ACI 544.4R-18 Guide to Design with Fiber-Reinforced Concrete.
3.3—Standard test methods for FRC If crack control under plastic shrinkage is the intended function of the fbers, ASTM C1579 can be used. The efec- tiveness of fbers in controlling the drying shrinkage (under restraint) and reducing the crack widths can be determined following ASTM C1581/C1581M. In these two tests, the efectiveness of fbers in reducing the crack width is deter- mined and expressed in a percentage versus control (plain concrete). If higher levels of crack control and post-crack fexural capacity are expected from fbers, FRC beams or panels should be tested using ASTM C1609/C1609M and ASTM C1550. Equivalent European test methods are BS EN 14651:2005 and BS EN 14488:2006, respectively. Performing a direct tension test (static or fracture) is ideal and desirable for FRC; however, a proper tension test is extremely difcult for cement-based materials because of the potential slippage or crushing of concrete at the grips, or heterogeneous nature of FRC. As an accepted alternative, fexural tests are conducted and the results are used for back- calculating the tensile properties. These fexural tests are designed to obtain the complete pre- and post-crack response of FRC. All the existing design tools for FRC use the test parameters obtained from some type of a bending test. This document describes two test methods that are widely used for measuring the residual strength, the parameter that is implemented in FRC design: ASTM C1609/C1609M and BS EN 14651:2005.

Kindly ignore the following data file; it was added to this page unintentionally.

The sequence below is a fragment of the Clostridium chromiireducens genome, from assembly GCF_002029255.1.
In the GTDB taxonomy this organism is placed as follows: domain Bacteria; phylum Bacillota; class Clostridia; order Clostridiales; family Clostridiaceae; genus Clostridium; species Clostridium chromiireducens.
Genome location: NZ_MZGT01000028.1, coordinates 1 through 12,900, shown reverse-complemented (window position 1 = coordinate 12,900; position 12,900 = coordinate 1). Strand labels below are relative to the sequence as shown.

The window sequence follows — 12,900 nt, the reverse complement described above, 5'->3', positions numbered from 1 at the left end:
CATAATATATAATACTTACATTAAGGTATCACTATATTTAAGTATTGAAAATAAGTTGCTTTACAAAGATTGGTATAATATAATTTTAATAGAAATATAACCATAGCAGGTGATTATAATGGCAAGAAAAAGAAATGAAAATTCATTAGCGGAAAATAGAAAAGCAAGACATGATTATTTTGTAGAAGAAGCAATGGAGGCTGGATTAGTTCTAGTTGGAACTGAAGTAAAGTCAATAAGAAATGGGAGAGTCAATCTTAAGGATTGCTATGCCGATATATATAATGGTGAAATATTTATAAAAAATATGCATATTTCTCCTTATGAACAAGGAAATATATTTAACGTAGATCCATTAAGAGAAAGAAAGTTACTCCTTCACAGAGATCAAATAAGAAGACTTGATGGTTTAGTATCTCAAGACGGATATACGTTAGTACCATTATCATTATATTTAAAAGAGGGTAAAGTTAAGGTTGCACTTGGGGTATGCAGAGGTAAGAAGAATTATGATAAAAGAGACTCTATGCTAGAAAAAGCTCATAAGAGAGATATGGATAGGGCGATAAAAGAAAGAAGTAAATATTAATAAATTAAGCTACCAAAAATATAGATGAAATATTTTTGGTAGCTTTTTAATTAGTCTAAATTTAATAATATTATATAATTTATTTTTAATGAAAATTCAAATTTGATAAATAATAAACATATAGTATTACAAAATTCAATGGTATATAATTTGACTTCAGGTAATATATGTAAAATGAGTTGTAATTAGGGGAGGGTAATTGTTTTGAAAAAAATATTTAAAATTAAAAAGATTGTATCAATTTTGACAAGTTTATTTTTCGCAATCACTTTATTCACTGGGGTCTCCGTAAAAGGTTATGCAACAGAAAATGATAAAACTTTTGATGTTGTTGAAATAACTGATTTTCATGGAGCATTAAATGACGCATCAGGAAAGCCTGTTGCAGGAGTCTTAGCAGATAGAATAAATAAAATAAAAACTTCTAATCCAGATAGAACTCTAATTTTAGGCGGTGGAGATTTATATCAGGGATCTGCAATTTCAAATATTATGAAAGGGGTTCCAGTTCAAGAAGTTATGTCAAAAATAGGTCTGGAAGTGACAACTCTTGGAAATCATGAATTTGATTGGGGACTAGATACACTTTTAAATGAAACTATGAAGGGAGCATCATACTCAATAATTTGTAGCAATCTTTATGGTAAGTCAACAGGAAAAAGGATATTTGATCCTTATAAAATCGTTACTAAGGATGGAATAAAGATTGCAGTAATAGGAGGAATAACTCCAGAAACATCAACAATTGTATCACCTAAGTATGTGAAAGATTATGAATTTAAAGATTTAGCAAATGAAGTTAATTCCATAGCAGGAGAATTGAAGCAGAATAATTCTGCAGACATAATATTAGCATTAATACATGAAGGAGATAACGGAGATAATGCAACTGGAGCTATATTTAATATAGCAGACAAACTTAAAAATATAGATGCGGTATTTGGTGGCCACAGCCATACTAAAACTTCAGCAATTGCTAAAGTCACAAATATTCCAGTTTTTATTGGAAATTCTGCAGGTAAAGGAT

3.3.1 ASTM C1609/C1609M: Standard Test Method for Flexural Performance of Fiber-Reinforced Concrete (Using Beam with Third-Point Loading)—This test measures the complete pre- and post-crack fexural response of FRC beams using accurate defection to control the test (closed- loop control). The test is typically performed on 6 x 6 x 20 in. (150 x 150 x 500 mm) FRC beams with a span of 18 in. (450 mm). Two points of loading (four-point bending) are used until reaching a midpoint defection of 1/150th of the span (L)—that is, 0.12 in. (3 mm). Figure 3.3.1 shows the schematics of a typical ASTM C1609/C1609M test and a beam subjected to fexure (bending). The following param- eters are determined from the test and used in character- izing FRC, which includes the peak strength as well as the residual strength values at L/600 (0.03 in. [0.75 mm]) and L/150 (0.12 in. [3 mm]). Note that b is the width and h is the height of the beam. At least three replicate beams should be tested for determining these parameters, though testing six beams is recommended for achieving a representative average value for residual strength of FRC. a) P P : peak fexural load (maximum load), lbf (kN) b) P D 600 : FRC fexural residual load at a defection of L/600, lbf (kN) c) P D 150 : FRC fexural residual load at a defection of L/150, lbf (kN) d) f P : peak fexural strength, psi (MPa)
3.4—Strain softening and strain hardening Low to moderate dosages of fbers provide enough resis- tance for bridging one main crack in a tension or fexural test and the response is referred to as strain softening. During strain softening, the residual strength gradually declines as the beam defection and crack width increase. Strain soft- ening FRC has a post-cracking tensile stress that is lower than its ultimate tensile strength. ACI 544.4R pdf download.